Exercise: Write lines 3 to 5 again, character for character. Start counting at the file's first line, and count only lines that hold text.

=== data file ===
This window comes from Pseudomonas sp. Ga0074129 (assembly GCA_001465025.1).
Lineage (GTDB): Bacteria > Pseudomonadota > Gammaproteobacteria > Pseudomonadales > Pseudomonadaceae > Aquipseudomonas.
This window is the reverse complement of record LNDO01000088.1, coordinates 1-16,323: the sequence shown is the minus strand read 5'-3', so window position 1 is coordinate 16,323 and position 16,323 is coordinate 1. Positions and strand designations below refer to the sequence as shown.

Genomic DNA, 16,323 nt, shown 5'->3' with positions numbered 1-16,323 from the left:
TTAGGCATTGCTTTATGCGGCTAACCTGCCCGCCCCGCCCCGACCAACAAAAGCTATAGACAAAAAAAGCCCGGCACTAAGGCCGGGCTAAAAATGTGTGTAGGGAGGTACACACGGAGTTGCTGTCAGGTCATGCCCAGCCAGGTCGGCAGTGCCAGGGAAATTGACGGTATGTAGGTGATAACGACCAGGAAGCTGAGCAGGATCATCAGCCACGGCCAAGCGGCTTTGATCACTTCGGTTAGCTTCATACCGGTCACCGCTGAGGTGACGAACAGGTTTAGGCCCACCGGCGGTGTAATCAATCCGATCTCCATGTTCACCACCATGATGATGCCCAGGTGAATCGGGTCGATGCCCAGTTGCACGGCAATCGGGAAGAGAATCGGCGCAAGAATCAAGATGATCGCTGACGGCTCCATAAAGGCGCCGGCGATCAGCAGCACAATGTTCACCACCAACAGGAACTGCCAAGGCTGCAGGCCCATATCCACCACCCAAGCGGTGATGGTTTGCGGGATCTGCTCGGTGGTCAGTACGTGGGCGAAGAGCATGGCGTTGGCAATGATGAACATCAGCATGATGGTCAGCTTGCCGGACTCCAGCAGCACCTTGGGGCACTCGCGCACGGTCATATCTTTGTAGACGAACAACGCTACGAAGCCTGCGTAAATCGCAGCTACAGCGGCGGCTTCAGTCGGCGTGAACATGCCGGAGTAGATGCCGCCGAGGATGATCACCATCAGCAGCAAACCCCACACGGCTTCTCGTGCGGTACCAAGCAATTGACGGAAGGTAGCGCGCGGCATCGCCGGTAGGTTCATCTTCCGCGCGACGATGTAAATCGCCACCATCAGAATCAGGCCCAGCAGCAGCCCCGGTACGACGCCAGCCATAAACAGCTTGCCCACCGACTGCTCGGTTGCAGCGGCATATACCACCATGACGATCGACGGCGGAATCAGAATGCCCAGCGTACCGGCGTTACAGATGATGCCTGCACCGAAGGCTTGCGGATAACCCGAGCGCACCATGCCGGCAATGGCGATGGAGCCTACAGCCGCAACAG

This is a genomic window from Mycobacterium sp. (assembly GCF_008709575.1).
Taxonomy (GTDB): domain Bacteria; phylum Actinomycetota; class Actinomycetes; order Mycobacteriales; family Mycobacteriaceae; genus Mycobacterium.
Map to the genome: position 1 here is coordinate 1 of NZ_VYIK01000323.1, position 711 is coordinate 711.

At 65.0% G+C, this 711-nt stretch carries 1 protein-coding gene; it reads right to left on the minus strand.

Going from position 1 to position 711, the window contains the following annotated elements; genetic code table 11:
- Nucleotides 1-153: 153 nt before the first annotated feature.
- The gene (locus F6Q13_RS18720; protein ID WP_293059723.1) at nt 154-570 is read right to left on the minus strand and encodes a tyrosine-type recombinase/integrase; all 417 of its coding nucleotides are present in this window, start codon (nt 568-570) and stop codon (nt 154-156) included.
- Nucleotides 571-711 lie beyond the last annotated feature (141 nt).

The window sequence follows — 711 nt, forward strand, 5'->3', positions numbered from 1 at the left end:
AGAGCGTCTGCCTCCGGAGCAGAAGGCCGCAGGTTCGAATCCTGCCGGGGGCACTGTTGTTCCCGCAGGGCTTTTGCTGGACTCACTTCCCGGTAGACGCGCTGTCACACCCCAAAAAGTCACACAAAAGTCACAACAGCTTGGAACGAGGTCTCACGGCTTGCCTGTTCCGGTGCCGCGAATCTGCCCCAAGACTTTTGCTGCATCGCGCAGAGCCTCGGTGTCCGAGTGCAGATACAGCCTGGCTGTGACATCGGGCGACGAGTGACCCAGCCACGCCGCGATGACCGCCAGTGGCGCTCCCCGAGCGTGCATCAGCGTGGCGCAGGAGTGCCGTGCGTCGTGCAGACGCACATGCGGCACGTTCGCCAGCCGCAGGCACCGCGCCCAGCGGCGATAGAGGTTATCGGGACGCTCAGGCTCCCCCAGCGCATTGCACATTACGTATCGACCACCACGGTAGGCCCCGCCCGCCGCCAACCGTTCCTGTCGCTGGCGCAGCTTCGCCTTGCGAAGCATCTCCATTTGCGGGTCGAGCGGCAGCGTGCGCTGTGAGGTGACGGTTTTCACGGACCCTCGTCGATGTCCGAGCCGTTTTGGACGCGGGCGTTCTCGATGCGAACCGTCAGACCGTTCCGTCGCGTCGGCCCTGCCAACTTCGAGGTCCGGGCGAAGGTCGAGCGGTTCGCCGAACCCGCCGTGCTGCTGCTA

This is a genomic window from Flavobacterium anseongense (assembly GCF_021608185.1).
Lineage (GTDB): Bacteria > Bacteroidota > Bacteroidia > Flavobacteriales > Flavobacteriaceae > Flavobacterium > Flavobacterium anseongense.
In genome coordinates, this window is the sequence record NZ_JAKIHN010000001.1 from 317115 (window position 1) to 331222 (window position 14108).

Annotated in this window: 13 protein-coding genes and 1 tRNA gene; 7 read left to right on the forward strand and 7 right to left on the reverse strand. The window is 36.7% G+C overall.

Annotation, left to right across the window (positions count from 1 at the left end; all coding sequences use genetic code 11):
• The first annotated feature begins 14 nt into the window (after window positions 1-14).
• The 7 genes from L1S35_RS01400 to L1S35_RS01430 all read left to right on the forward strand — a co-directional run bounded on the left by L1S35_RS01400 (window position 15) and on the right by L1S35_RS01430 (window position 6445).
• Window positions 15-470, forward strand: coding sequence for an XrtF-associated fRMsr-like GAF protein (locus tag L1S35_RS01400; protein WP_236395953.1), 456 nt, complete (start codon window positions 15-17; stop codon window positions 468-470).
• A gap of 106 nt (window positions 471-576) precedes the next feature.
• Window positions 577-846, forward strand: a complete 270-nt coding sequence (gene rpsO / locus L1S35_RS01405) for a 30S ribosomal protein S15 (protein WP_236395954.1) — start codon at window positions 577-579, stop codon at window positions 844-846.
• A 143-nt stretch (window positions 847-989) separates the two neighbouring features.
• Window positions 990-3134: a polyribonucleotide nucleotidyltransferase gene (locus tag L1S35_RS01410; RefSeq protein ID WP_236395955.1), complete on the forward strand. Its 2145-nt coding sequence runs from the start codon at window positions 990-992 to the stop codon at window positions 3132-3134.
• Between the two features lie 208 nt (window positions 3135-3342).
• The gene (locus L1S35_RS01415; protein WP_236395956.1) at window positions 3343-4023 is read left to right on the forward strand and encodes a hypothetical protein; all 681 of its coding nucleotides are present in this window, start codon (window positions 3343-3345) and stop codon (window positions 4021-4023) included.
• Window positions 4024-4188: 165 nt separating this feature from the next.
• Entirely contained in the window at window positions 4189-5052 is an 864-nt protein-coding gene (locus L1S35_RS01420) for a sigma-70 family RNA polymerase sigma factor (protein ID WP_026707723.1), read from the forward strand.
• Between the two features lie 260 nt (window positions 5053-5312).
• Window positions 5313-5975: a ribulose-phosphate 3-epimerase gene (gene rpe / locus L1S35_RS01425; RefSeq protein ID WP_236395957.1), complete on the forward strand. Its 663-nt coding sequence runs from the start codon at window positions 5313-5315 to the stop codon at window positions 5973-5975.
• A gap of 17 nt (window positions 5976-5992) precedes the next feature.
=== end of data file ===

This window is the reverse complement of record LNDO01000088.1, coordinates 1-16,323: the sequence shown is the minus strand read 5'-3', so window position 1 is coordinate 16,323 and position 16,323 is coordinate 1. Positions and strand designations below refer to the sequence as shown.

Genomic DNA, 16,323 nt, shown 5'->3' with positions numbered 1-16,323 from the left:
TTAGGCATTGCTTTATGCGGCTAACCTGCCCGCCCCGCCCCGACCAACAAAAGCTATAGACAAAAAAAGCCCGGCACTAAGGCCGGGCTAAAAATGTGTGTAGGGAGGTACACACGGAGTTGCTGTCAGGTCATGCCCAGCCAGGTCGGCAGTGCCAGGGAAATTGACGGTATGTAGGTGATAACGACCAGGAAGCTGAGCAGGATCATCAGCCACGGCCAAGCGGCTTTGATCACTTCGGTTAGCTTCATACCGGTCACCGCTGAGGTGACGAACAGGTTTAGGCCCACCGGCGGTGTAATCAATCCGATCTCCATGTTCACCACCATGATGATGCCCAGGTGAATCGGGTCGATGCCCAGTTGCACGGCAATCGGGAAGAGAATCGGCGCAAGAATCAAGATGATCGCTGACGGCTCCATAAAGGCGCCGGCGATCAGCAGCACAATGTTCACCACCAACAGGAACTGCCAAGGCTGCAGGCCCATATCCACCACCCAAGCGGTGATGGTTTGCGGGATCTGCTCGGTGGTCAGTACGTGGGCGAAGAGCATGGCGTTGGCAATGATGAACATCAGCATGATGGTCAGCTTGCCGGACTCCAGCAGCACCTTGGGGCACTCGCGCACGGTCATATCTTTGTAGACGAACAACGCTACGAAGCCTGCGTAAATCGCAGCTACAGCGGCGGCTTCAGTCGGCGTGAACATGCCGGAGTAGATGCCGCCGAGGATGATCACCATCAGCAGCAAACCCCACACGGCTTCTCGTGCGGTACCAAGCAATTGACGGAAGGTAGCGCGCGGCATCGCCGGTAGGTTCATCTTCCGCGCGACGATGTAAATCGCCACCATCAGAATCAGGCCCAGCAGCAGCCCCGGTACGACGCCAGCCATAAACAGCTTGCCCACCGACTGCTCGGTTGCAGCGGCATATACCACCATGACGATCGACGGCGGAATCAGAATGCCCAGCGTACCGGCGTTACAGATGATGCCTGCACCGAAGGCTTGCGGATAACCCGAGCGCACCATGCCGGCAATGGCGATGGAGCCTACAGCCGCAACAG